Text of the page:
The Pala Kingdom was not only the last stronghold of dying Buddhism in India, it was also responsible for the rise of Tantric Buddhism. This new phase of Mahayana Buddhism has been variously designated by Charles Eliot and others as ‘late’, ‘degenerate’, and ‘corrupt’. Such allegations are based on the assumption that when Buddhism entered Bengal, it gradually came under the powerful influence of tantric beliefs and practices, including what are known as sexo-yogic practices, which made it fall away from the purity of its early form and eventually develop into what came to be known as esoteric or magical Buddhism.
Professor Trevor Ling opines that in Bengal from the time of Asoka to the Pala period, both the Hinayana and Mahayana, not the tantric, forms of Buddhism were practised. He describes the classical pattern of Buddhism as a three-cornered relationship between Sangha, king and people and emphasizes that the Buddhism of the Pala period was a true representative example of this classical pattern. Trevor Ling and many others believe that the Pala rule in Bengal heralded an era of progress in culture, religion, education, literature, art and sculpture. Amongst other achievements of the Palas, Ling has particularly mentioned their active patronage of Bangla language and literature. It was in a popular new language, a proto-Bangla form, that the Buddhist poets composed what are known to be the first poems of Bangla literature, the famous charyapada, a Tantric work of twenty-three Buddhist Tantrikists known as Siddhas.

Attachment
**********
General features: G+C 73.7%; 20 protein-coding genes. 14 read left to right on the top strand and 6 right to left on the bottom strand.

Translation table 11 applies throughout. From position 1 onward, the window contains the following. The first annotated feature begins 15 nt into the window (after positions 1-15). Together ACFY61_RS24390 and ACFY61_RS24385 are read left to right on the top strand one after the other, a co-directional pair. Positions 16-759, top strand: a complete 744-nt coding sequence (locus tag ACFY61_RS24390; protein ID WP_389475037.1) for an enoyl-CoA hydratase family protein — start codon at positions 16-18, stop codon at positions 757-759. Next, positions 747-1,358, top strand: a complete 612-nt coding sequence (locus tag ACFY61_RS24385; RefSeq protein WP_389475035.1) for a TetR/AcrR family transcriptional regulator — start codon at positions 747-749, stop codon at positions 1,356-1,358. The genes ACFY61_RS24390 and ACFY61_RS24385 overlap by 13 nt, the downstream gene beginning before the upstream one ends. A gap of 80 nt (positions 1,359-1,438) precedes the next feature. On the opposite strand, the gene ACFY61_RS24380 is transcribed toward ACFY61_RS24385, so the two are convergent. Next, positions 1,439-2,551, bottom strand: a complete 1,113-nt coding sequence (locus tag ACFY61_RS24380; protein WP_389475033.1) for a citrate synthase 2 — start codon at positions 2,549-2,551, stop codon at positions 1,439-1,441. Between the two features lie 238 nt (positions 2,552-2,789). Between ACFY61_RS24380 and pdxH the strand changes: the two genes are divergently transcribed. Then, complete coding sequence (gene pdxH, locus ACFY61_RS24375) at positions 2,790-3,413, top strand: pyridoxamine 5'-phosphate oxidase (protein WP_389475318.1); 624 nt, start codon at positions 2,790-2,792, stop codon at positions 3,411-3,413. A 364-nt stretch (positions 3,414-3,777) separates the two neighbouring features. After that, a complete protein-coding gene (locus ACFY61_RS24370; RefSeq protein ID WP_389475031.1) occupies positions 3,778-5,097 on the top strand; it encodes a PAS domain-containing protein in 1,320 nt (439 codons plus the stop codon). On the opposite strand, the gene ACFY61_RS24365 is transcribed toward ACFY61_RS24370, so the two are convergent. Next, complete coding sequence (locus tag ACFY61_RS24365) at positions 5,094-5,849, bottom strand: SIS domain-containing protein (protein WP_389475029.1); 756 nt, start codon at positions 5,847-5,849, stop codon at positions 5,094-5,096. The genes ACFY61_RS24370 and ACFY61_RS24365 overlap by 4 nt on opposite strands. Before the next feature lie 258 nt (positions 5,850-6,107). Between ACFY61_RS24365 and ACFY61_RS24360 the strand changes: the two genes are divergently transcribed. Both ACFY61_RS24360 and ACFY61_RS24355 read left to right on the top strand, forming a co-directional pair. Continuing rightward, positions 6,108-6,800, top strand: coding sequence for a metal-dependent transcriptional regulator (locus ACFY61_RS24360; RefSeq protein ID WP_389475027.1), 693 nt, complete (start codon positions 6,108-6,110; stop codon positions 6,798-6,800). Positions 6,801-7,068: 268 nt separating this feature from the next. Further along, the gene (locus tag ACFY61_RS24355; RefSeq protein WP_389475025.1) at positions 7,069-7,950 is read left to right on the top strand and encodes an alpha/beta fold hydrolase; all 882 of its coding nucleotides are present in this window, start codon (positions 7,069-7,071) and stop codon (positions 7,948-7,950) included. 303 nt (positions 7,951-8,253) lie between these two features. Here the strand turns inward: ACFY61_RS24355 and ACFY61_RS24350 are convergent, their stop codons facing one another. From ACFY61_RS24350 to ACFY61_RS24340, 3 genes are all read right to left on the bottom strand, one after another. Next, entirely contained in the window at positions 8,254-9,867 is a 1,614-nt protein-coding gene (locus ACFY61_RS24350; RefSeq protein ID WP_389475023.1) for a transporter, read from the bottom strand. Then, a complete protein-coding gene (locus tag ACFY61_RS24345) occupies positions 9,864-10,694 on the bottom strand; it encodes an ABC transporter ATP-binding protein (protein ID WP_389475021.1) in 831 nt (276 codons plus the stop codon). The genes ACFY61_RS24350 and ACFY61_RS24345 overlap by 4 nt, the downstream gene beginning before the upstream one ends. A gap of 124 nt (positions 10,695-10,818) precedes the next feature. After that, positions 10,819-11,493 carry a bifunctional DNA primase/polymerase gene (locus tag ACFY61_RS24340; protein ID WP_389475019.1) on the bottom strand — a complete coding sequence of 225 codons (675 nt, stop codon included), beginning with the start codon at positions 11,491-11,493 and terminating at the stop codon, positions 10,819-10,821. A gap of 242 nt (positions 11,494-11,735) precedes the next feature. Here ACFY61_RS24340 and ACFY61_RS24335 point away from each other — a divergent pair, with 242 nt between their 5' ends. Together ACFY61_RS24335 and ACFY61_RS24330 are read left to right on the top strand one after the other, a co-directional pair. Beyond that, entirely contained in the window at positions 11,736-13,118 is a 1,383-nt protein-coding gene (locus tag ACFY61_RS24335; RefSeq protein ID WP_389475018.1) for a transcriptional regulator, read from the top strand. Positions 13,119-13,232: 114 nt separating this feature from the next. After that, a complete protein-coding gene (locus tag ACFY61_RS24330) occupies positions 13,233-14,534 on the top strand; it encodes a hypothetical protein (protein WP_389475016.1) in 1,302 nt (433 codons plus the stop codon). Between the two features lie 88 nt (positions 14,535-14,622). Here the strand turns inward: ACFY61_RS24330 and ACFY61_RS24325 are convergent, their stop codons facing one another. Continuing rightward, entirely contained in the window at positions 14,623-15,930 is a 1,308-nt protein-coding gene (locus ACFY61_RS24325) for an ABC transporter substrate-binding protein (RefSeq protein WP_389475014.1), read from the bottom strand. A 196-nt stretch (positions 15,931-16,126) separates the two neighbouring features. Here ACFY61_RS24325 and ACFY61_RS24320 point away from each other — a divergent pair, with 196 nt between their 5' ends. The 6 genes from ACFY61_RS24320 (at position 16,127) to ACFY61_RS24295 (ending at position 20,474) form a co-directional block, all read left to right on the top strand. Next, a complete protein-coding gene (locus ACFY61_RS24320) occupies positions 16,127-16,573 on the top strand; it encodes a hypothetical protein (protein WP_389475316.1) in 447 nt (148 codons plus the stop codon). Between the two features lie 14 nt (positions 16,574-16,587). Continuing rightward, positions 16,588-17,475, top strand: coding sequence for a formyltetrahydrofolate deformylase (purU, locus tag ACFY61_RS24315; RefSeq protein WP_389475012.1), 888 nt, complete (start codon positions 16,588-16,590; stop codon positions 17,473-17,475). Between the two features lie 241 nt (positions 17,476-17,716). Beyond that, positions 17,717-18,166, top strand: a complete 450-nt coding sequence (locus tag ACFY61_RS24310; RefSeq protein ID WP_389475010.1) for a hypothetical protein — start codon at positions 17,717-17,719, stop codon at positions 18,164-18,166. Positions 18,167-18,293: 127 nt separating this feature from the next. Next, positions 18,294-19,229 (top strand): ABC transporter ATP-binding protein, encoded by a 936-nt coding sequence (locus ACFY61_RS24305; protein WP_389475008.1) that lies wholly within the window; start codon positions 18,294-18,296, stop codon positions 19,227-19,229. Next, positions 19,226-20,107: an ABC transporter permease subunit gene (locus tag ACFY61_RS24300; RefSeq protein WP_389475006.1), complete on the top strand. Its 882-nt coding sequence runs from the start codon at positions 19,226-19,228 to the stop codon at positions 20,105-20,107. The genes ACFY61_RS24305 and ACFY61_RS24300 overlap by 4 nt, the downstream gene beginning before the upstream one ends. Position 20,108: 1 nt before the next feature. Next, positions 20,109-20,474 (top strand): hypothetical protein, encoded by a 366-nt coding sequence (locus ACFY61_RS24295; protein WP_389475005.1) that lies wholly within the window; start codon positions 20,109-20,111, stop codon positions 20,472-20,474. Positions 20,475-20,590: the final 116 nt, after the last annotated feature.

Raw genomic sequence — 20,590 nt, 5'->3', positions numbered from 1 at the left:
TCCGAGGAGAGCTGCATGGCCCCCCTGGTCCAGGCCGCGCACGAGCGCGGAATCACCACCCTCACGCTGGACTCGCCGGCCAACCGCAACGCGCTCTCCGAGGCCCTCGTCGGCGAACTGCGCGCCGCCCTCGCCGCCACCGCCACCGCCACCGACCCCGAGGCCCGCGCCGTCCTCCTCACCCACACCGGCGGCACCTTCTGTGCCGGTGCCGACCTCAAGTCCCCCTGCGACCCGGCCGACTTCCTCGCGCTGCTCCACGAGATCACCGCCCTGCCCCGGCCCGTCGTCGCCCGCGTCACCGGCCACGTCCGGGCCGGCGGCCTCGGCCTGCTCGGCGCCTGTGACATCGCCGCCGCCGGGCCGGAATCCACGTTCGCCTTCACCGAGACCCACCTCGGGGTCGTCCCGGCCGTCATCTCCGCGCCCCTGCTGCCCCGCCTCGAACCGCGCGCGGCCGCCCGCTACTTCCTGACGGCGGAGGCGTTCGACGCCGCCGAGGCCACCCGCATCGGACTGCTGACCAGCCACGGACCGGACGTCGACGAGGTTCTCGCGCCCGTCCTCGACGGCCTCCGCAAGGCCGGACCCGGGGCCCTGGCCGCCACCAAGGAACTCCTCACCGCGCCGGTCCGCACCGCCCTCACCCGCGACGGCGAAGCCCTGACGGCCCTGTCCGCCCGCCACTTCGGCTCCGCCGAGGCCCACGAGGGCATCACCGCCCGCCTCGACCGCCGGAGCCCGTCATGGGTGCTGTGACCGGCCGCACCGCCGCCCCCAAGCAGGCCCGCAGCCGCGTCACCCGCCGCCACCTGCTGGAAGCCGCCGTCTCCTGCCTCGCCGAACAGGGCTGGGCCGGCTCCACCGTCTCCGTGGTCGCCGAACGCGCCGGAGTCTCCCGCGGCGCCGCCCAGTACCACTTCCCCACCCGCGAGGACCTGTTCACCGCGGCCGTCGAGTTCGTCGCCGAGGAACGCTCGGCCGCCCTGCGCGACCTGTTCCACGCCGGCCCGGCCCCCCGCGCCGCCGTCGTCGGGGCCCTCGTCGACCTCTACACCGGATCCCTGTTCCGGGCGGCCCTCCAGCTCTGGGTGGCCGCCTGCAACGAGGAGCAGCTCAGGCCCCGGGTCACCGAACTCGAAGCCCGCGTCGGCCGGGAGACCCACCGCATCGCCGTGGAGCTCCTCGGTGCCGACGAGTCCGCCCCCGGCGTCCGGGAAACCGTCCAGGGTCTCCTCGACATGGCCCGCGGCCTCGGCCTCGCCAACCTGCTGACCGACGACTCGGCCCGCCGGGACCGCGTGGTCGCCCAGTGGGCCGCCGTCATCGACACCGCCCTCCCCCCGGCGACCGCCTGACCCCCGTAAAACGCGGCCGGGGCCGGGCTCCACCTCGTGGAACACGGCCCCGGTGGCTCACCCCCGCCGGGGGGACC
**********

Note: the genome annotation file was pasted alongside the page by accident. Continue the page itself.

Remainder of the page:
Decline and Revival
The Sena Dynasty gained prominence after the decline of the Palas. The Senas were orthodox followers of Saivaism or Vaisnavism. Under them, the royal support for Buddhism ended. As a consequence, Buddhism soon began to decline and disintegrate. Another contributing factor was the coming of Islam through the subsequent defeat of the Sena dynasty at the hands of Muhammad bin Bakhtyar Khalji. After that, many of the surviving Buddhist monks fled to Nepal, Tibet or Bhutan. The Buddhist laity were either converted to Islam or were integrated into the fold of Brahmanism. Buddhism, as a separate entity, was almost extinct, surviving in many debased forms of popular practices such as dharma thakur puja or the puja of jagannath.
The decline of Buddhism, however, did not result in its total disappearance from the land of its birth, and it continued to survive in various forms of popular worship, rites and rituals until its resurgence in modern India. With its rediscovery in its parent country, the traditions of Buddhism were significantly recognized so that the Asokan pillar, the sacred Wheel of Law (Dharmachakra) and the Singhanada sculpture from Saranatha are now a part of Indian national life and heritage. The renewal of Buddhism in India today is attributed to Dr BR Ambedkar, the architect of the Indian Constitution, who led the mass conversion of millions of untouchables or ‘Scheduled Castes’ to Buddhism in 1956. In Bengal, however, the revival of Buddhism seems to have taken place centuries before Dr BR Ambedkar’s introduction of the neo-Buddhist movement in Maharastra and other places. In the districts of Chittagong and the Chittagong Hill Tracts, the south-eastern parts of Bangladesh, a Buddhist minority had been practising Theravada long before the Moghuls and the British arrived in Bengal. In course of time, these Buddhists reformed their Sangha and in 1887 founded the Chittagong Buddhist Association, believed to be the first Buddhist society to be formed in the South Asian sub-continent.